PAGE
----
Thursday, October 13, 2016

Book: Bitches Brew by George Grella Jr. (Bloomsbury, 2015)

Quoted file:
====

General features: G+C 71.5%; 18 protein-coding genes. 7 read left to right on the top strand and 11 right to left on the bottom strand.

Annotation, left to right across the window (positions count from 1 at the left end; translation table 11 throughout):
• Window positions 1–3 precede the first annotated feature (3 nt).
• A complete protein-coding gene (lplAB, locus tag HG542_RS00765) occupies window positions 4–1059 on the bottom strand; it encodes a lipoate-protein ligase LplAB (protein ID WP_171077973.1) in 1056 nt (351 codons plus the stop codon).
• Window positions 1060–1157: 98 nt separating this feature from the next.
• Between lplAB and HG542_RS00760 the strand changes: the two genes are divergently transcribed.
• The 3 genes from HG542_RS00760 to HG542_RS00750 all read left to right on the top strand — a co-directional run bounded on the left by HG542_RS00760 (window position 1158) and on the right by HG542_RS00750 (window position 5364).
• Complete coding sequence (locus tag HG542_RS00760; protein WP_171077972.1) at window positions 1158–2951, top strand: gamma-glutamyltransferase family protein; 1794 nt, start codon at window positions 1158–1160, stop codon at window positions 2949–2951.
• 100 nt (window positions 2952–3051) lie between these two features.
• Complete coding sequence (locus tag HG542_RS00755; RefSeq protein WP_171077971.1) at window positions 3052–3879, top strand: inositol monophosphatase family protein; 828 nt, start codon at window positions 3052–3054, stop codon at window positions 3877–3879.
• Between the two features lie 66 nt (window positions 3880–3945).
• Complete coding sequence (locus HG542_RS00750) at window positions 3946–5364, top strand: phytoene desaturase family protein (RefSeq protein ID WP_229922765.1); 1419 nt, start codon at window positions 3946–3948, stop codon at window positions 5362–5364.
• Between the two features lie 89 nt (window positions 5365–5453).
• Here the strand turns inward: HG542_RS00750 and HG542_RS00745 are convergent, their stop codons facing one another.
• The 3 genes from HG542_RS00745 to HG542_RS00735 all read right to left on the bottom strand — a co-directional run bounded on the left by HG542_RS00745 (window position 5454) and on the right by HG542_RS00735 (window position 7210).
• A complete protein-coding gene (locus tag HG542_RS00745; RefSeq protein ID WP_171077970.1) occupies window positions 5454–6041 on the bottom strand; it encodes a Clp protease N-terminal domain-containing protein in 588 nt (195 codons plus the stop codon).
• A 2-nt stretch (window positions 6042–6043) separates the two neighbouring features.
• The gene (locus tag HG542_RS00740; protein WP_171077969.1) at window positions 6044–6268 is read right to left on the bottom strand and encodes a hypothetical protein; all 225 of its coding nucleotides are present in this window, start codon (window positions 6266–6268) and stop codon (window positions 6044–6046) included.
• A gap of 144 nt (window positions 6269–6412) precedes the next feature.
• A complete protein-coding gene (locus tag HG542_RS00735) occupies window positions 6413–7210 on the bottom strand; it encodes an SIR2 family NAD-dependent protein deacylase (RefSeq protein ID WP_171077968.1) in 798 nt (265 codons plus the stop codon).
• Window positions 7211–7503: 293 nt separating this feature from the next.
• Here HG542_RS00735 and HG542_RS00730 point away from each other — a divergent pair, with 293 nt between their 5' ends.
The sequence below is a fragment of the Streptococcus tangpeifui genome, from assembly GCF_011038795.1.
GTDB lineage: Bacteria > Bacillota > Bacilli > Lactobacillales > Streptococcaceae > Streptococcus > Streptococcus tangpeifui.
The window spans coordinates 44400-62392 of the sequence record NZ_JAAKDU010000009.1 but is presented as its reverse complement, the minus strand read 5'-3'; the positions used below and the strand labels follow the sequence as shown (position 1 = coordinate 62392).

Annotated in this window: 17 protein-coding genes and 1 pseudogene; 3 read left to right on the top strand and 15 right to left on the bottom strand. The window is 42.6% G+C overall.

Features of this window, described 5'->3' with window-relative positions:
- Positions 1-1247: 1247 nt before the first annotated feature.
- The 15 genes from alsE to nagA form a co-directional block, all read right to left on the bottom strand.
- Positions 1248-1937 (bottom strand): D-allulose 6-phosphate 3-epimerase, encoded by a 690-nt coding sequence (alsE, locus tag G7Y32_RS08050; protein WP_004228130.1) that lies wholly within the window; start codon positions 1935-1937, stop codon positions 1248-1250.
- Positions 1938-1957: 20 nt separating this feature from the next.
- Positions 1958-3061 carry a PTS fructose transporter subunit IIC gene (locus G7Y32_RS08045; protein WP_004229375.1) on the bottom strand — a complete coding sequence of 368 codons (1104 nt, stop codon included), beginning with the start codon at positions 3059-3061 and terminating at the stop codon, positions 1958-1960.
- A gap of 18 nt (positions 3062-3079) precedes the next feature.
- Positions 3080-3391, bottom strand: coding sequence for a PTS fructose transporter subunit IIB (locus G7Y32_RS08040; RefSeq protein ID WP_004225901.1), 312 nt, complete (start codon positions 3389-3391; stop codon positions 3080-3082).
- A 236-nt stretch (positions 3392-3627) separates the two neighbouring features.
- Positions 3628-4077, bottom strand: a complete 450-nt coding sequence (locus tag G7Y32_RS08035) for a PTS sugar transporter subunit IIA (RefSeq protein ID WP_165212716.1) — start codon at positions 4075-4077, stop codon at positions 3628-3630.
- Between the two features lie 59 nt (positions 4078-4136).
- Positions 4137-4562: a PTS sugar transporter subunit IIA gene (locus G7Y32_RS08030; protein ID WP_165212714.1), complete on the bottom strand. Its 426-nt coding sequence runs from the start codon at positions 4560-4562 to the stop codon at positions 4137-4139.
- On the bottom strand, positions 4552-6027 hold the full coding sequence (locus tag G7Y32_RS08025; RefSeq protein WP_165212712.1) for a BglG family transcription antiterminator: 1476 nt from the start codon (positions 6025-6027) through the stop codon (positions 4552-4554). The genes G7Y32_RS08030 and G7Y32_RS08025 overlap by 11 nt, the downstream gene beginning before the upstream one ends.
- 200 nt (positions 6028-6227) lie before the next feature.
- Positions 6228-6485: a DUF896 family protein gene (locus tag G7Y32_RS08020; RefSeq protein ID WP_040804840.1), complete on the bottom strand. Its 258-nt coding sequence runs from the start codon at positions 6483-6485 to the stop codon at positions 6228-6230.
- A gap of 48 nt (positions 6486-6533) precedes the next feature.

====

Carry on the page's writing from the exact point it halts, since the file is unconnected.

Bitches Brew, the seminal double album by Miles Davis, was a watershed moment in jazz and rock 'n' roll history. In this compact volume, Grella charts the development of the recording, taking the long view describing the development of Davis's career, and his approach to making music. Critically, this changed toward the end of the 1960's, when Davis began moving from the traditional way of recording jazz in the studio, with full takes of the songs included warts and all with little editing, into the format that was favored by pop and rock recordings, one of many cuts, and overdubbing to make for the best take possible. Grella describes the manner in which Davis and producer Teo Macero took in the studio where they allowed the musicians to play at length with minimal direction, and then cut and spliced the album together in post-production, making for a full document that surprised even the musicians that played on the sessions. The actual sessions are described in great detail, with the "nuts & bolts" data may apply more to fellow musicians, like the time signatures and keys the musicians were playing in during sections of the session, Grella never gets too bogged down in the minutiae and makes this book enjoyable for non-musicians as well. He is also able to place the album in the overall context of jazz and popular music of the period and this makes for a welcome addition. Miles Davis' Bitches Brew - amazon.com

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